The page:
Rendering Techniques

The lgf project implements a wide range of state of the art image-based rendering techniques.

Two-Plane Parameterized Light Field

The classical two-plane parameterized light field was the first light field model introduced to the community and therefore was one of the first models supported in this framework. A sequence of camera images is aligned in a restrictive two plane grid, where one plane aligns the camera locations and the other plane is the common image plane. With this setup novel images can be reconstructed very fast and hardware accelerated. lgf3 contains a software-only and an OpenGL hardware accelerated renderer.

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The lgf3 framework also supports rendering different stages of the actual rendering techniques. Therefore, the inner workings of an algorithm can be seen and this allows to use this tool in graphics education, too. E.g. the image on the right shows the color-coded weighting of associated camera images on the camera plane.

The Free-Form Light Field

The free-form light field is an extension of the two-plane paramterized light field and loosens the restrictions imposed on camera placement. The camera mesh is not a plane anymore but a mesh with arbitrary shape. The cameras do not share a common image plane anymore. Again, in lgf3 a software-only and an OpenGL hardware accelerated renderer is implemented.

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The Unstructured Lumigraph

The unstructured lumigraph is the most general way of using a camera sequence for image-based reconstruction. No other structure or parameterization is required, only a sequence of images with the corresponding calibration information. The rendering technique reconstructs novel views by querying nearby cameras and projecting their image information weighted onto a coarse reconstruction of the local scene geometry. In lgf3 the standard algorithm is implemented with OpenGL hardware acceleration. Numerous additions were made, to support local depth information stored in depth maps, local confidence values to control weighting with external masks and the initial support for dynamic light field rendering.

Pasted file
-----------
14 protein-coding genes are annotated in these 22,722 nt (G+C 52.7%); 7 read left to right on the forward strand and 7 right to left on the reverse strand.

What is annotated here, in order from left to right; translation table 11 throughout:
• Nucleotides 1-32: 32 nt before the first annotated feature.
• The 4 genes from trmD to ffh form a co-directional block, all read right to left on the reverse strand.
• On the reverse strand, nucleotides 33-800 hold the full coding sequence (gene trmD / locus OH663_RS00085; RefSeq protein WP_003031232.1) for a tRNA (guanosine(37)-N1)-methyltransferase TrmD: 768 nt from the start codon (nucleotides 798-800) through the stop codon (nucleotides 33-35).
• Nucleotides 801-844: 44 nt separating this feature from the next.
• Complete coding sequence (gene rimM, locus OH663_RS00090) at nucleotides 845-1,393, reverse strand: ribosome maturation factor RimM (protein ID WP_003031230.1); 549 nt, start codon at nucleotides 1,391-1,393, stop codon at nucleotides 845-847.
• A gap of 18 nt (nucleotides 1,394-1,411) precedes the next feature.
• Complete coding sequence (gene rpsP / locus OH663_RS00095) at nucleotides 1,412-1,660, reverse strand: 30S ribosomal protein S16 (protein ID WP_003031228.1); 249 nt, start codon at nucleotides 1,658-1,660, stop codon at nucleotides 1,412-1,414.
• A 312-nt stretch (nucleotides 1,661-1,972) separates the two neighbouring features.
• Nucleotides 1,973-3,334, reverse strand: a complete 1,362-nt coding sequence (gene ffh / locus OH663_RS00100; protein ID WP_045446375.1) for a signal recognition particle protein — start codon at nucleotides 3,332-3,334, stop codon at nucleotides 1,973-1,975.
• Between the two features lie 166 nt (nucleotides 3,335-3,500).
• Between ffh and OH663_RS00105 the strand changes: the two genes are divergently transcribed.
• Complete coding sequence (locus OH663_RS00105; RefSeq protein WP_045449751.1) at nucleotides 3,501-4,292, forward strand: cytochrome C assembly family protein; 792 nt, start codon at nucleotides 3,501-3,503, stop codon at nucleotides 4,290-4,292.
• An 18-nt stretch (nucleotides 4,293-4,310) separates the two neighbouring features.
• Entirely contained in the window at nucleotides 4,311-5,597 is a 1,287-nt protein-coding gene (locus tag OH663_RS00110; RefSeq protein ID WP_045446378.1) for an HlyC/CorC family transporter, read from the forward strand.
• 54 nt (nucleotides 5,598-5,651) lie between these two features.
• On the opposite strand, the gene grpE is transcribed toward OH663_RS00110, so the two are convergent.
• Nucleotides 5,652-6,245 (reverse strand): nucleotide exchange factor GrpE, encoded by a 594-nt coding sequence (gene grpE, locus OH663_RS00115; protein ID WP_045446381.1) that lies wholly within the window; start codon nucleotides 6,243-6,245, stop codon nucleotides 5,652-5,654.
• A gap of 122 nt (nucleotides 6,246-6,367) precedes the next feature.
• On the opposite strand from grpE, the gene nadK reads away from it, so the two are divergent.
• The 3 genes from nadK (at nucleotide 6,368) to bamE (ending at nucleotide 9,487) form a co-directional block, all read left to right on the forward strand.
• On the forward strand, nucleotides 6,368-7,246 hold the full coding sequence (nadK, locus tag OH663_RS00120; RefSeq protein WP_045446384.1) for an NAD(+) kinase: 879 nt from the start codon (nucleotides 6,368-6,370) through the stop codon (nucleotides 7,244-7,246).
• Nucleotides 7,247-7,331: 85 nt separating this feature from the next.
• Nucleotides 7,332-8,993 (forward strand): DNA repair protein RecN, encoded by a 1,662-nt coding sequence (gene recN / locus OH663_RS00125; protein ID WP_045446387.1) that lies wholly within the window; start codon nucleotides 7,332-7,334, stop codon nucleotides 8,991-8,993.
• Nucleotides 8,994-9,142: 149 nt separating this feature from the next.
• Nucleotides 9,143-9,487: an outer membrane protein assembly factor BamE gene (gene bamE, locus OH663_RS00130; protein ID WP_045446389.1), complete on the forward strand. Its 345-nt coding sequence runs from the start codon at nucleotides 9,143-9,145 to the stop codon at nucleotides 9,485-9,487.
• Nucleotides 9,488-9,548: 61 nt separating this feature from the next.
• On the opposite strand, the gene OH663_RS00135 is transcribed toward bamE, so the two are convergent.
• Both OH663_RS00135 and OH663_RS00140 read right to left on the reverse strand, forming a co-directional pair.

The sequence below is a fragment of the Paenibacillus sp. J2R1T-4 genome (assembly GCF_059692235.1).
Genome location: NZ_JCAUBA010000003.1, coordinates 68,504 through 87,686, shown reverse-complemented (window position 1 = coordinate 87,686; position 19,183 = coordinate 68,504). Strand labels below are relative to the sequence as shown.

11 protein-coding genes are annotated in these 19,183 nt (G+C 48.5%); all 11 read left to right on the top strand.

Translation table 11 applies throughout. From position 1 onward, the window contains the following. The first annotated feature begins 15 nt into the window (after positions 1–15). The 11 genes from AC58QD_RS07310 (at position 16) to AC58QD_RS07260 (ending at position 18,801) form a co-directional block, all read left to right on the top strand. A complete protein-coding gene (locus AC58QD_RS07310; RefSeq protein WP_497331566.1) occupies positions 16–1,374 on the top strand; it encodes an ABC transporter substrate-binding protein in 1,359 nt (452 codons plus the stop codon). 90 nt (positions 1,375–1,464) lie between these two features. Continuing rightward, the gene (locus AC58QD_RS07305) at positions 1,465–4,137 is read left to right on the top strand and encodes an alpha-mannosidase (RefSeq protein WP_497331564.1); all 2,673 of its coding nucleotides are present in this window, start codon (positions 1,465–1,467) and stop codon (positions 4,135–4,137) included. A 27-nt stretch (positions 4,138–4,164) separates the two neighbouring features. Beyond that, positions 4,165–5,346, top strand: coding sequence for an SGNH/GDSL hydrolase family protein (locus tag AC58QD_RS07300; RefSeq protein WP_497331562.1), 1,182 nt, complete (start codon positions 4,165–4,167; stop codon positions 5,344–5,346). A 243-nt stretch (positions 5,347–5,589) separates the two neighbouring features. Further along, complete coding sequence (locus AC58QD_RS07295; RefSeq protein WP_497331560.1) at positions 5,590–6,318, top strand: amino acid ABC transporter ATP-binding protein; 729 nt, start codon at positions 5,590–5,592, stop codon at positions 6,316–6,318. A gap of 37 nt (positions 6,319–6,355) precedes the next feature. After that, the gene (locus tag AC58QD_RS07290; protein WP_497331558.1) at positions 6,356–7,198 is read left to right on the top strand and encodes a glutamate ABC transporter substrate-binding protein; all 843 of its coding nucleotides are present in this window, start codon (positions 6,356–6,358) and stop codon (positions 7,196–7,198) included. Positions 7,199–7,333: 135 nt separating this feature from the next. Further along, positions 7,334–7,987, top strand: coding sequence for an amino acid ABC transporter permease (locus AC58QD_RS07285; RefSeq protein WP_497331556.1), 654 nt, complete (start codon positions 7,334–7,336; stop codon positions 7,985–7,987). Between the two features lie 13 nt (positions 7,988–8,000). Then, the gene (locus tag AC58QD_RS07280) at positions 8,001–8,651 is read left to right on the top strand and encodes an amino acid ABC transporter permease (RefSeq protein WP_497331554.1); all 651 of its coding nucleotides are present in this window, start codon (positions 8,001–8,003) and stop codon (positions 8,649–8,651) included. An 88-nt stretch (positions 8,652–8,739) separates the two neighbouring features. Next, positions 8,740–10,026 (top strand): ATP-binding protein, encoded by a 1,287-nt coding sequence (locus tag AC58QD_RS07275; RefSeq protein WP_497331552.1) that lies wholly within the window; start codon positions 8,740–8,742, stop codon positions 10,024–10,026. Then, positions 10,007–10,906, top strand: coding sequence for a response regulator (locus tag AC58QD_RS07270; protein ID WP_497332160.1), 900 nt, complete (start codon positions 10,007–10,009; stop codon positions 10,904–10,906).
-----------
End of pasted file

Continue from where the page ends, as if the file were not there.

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Surface Light Fields and Light Field Mapping

The surface light field defines the captured light rays not with the help of global structures as the methods above, but uses a local parameterization. This model is usually given as a rather coarse geometric mesh of the depicted scene. The directional color information is then stored per pixel on the triangle faces and represented in a set of texture maps. This allows efficient hardware accelerated rendering. In the lgf3 framework, both the software-assisted initial surface light field approach and the hardware-accelerated light field mapping technique is implemented.

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Texture Slicing

Texture slicing is a technique that can reconstruct local depth information stored in depth maps very quickly on modern graphics hardware. The model parts, the color and the depth image, are loaded as texture maps. The volume occupying the space of the depth map is then filled with a carefully chosen set of polygons. Each fragment on the polygons is rasterized with the so called texture slicing operator that cuts out the object’s surface with the help of the depth map. This renderer was purely invented and developed with the lgf3 framework.

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lgf User Environment

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The lgf framework provides an extensive set of readily available tools for many image-based rendering and modeling tasks. Many GUI components allow to experiment with different calibration and rendering techniques.